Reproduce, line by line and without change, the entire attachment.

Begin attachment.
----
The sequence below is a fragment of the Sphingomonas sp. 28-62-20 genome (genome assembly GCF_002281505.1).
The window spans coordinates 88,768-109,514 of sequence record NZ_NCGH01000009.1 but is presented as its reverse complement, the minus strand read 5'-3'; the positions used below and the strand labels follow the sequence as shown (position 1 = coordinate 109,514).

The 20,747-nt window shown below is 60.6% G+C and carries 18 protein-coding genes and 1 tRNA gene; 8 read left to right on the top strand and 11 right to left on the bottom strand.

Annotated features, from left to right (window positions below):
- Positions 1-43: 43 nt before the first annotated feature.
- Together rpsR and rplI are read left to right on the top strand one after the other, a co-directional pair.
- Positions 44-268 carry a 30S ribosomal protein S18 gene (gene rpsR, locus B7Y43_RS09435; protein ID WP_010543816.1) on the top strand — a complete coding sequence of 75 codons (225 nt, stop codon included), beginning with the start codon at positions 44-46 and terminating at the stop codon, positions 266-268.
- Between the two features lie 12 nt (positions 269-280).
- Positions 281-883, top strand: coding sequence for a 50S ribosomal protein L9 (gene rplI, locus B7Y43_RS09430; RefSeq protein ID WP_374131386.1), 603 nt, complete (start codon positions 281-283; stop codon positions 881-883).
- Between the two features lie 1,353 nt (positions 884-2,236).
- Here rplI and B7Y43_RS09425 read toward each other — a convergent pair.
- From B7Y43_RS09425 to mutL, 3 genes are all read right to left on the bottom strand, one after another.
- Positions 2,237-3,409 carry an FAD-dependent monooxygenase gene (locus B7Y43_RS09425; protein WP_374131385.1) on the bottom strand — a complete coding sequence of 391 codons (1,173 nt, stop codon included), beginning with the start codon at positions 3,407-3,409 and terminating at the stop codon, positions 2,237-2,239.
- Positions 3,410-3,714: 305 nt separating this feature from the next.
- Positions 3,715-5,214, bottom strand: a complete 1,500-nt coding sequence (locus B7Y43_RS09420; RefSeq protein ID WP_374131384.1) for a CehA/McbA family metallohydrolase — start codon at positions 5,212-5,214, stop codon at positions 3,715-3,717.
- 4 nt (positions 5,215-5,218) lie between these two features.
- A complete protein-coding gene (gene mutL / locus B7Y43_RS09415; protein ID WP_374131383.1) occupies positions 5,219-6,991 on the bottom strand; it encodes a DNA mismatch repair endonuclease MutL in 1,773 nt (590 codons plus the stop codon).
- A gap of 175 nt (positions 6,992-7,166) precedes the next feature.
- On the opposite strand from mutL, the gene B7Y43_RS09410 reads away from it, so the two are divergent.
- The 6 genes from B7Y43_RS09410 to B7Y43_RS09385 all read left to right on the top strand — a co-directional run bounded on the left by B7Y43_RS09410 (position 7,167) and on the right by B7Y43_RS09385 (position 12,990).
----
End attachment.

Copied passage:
The sequence below is a fragment of the Sphingomonas sp. 28-62-20 genome (genome assembly GCF_002281505.1).
The window spans coordinates 88,768-109,514 of sequence record NZ_NCGH01000009.1 but is presented as its reverse complement, the minus strand read 5'-3'; the positions used below and the strand labels follow the sequence as shown (position 1 = coordinate 109,514).

The 20,747-nt window shown below is 60.6% G+C and carries 18 protein-coding genes and 1 tRNA gene; 8 read left to right on the top strand and 11 right to left on the bottom strand.

Annotated features, from left to right (window positions below):
- Positions 1-43: 43 nt before the first annotated feature.
- Together rpsR and rplI are read left to right on the top strand one after the other, a co-directional pair.
- Positions 44-268 carry a 30S ribosomal protein S18 gene (gene rpsR, locus B7Y43_RS09435; protein ID WP_010543816.1) on the top strand — a complete coding sequence of 75 codons (225 nt, stop codon included), beginning with the start codon at positions 44-46 and terminating at the stop codon, positions 266-268.
- Between the two features lie 12 nt (positions 269-280).
- Positions 281-883, top strand: coding sequence for a 50S ribosomal protein L9 (gene rplI, locus B7Y43_RS09430; RefSeq protein ID WP_374131386.1), 603 nt, complete (start codon positions 281-283; stop codon positions 881-883).
- Between the two features lie 1,353 nt (positions 884-2,236).
- Here rplI and B7Y43_RS09425 read toward each other — a convergent pair.
- From B7Y43_RS09425 to mutL, 3 genes are all read right to left on the bottom strand, one after another.
- Positions 2,237-3,409 carry an FAD-dependent monooxygenase gene (locus B7Y43_RS09425; protein WP_374131385.1) on the bottom strand — a complete coding sequence of 391 codons (1,173 nt, stop codon included), beginning with the start codon at positions 3,407-3,409 and terminating at the stop codon, positions 2,237-2,239.
- Positions 3,410-3,714: 305 nt separating this feature from the next.
- Positions 3,715-5,214, bottom strand: a complete 1,500-nt coding sequence (locus B7Y43_RS09420; RefSeq protein ID WP_374131384.1) for a CehA/McbA family metallohydrolase — start codon at positions 5,212-5,214, stop codon at positions 3,715-3,717.
- 4 nt (positions 5,215-5,218) lie between these two features.
- A complete protein-coding gene (gene mutL / locus B7Y43_RS09415; protein ID WP_374131383.1) occupies positions 5,219-6,991 on the bottom strand; it encodes a DNA mismatch repair endonuclease MutL in 1,773 nt (590 codons plus the stop codon).
- A gap of 175 nt (positions 6,992-7,166) precedes the next feature.
- On the opposite strand from mutL, the gene B7Y43_RS09410 reads away from it, so the two are divergent.
- The 6 genes from B7Y43_RS09410 to B7Y43_RS09385 all read left to right on the top strand — a co-directional run bounded on the left by B7Y43_RS09410 (position 7,167) and on the right by B7Y43_RS09385 (position 12,990).